GREENWICH, Conn. After reading Half the Sky, a volume detailing the worldwide oppression of women by New York Times columnist Nicholas Kristof, the girls of Greenwich Academy received a visit from the books author Monday.
Kristofs articles for the Times have earned him a Pulitzer Prize and created worldwide momentum for humanitarian causes. His day at Greenwich Academy was the culmination of months of examination of his op-ed columns from the Times, discussion of his book and ongoing conversations about human rights violations among students.
The book, which Kristof co-authored with his wife, Sheryl Wu-Dunn, gets its name from the Chinese proverb "Women hold up half the sky."
Before the school year began, the faculty and many Upper School girls read Kristof's book, which looks at the injustices and the remarkable, yet unlikely, successes of women around the world.
In group discussions, study and student clubs such as Supporting Women Around the Globe, the Upper School community armed itself with facts and knowledge of the forces that are at the core of Kristofs writings.
Kristof recounted injustices and raised a call to action. He spoke of the importance of understanding his personal stories as a microcosm of the worldwide issue of female oppression, which he called the paramount moral struggle of the 21st century.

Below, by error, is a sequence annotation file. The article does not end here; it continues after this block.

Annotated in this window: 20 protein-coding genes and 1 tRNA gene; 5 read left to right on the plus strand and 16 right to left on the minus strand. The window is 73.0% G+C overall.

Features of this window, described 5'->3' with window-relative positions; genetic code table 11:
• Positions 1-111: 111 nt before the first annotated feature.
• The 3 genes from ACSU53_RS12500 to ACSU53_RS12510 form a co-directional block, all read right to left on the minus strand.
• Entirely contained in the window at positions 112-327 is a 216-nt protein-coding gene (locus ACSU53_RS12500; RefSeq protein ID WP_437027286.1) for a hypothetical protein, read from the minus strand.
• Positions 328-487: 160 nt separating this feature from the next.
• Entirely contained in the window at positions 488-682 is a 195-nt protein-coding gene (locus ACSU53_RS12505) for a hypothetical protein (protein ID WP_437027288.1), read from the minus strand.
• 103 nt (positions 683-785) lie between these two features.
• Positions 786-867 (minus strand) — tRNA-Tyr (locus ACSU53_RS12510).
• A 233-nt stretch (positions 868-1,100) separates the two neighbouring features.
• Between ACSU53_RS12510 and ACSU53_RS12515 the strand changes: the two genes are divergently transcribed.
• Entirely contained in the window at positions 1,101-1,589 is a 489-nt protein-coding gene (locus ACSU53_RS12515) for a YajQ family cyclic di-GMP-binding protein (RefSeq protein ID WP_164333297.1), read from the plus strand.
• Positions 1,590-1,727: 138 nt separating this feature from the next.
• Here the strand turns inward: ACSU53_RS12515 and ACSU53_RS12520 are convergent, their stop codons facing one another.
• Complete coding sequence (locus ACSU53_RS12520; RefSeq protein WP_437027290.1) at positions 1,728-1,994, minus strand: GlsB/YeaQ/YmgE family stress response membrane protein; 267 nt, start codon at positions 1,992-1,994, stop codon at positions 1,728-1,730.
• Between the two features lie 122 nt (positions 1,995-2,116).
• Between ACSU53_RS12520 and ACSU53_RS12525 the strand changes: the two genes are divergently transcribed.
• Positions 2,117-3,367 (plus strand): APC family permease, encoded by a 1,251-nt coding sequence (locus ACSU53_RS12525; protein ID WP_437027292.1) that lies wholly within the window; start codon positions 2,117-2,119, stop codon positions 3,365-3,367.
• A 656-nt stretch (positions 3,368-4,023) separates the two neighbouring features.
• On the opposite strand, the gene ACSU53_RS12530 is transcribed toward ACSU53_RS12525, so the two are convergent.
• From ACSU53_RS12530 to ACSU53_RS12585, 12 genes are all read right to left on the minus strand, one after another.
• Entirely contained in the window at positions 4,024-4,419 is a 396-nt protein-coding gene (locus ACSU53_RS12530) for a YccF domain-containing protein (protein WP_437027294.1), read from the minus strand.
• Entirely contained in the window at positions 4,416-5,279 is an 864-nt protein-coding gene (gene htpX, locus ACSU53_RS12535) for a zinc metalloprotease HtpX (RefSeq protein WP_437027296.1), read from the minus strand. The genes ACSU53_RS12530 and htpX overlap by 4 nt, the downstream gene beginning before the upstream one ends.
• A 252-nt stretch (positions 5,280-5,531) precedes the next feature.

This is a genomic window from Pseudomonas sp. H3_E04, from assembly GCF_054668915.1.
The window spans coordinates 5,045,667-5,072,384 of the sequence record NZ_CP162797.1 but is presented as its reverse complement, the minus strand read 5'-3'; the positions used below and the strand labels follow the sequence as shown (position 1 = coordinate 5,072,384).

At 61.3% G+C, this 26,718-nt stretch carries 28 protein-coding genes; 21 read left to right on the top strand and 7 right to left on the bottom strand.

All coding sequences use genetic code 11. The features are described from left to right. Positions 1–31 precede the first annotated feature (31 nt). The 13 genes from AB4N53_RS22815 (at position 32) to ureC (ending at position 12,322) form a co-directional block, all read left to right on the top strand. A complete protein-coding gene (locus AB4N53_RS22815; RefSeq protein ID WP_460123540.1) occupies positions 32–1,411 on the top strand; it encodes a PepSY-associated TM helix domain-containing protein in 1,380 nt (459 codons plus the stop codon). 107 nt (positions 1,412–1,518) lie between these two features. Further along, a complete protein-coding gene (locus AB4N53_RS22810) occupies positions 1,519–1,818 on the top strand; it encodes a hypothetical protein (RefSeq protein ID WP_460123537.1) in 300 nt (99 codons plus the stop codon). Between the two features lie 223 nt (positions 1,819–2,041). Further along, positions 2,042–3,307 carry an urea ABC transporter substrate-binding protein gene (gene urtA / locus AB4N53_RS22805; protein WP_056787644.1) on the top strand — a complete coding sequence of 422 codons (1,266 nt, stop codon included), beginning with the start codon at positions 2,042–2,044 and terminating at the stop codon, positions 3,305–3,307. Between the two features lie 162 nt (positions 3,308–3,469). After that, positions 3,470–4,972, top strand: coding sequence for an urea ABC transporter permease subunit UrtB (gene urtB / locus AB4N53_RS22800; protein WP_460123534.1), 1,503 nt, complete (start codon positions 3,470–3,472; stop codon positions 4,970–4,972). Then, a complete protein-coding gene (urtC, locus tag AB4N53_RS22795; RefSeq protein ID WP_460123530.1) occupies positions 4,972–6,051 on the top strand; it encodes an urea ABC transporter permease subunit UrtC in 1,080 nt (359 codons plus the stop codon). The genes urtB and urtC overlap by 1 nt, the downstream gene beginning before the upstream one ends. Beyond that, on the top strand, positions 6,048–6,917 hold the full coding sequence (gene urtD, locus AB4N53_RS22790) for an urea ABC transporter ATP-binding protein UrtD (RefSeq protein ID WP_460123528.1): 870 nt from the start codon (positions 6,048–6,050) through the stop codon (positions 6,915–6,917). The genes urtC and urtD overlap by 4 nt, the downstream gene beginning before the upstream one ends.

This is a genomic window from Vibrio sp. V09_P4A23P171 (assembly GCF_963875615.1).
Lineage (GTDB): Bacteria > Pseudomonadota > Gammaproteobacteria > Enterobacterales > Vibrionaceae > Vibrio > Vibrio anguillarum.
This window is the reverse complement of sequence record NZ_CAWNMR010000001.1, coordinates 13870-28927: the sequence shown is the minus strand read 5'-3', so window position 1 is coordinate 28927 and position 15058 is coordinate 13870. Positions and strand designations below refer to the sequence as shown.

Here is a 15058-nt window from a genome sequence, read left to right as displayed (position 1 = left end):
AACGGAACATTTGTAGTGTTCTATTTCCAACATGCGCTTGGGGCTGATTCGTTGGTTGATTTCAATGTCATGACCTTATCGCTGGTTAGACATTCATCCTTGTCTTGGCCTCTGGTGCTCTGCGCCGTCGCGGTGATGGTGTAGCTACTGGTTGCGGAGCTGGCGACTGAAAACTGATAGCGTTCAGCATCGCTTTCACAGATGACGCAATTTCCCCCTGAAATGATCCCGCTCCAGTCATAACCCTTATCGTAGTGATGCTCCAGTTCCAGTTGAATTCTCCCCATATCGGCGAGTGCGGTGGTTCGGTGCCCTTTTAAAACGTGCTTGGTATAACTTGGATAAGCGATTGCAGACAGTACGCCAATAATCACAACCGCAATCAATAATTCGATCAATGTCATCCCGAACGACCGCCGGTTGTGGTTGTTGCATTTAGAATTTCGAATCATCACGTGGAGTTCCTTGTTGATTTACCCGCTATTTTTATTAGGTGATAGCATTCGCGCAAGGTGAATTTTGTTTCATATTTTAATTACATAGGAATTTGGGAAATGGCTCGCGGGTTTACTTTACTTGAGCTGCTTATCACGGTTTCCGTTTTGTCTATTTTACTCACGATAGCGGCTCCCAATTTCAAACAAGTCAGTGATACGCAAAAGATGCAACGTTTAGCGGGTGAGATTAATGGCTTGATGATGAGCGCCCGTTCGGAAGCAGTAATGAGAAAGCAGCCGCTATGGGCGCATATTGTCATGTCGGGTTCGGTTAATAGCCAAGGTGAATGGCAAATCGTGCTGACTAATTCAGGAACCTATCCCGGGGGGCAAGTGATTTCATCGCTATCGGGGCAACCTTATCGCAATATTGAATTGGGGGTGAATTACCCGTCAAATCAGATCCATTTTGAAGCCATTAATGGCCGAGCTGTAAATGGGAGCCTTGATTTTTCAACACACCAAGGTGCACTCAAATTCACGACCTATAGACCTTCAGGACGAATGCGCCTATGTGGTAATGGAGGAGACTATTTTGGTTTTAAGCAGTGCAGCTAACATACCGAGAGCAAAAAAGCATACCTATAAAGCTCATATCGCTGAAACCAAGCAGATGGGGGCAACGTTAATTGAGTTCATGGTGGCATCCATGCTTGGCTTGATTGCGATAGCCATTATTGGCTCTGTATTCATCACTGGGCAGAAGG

He stressed the opportunities and the responsibility to use the resources available to change the fate of even one girl in need. We have totally lucked out, but then the question becomes: How does one go about passing on that advantage? How does one go about discharging that obligation? he said.
Kristof urged the audience to embrace the movement to end female oppression, based on the content of and reactions to his book. His final directive was: I'd like to invite you to join this movement and, in the process, find a measure of fulfillment. Find a measure of happiness, and find a measure of perspective in the process of changing the world a little bit."
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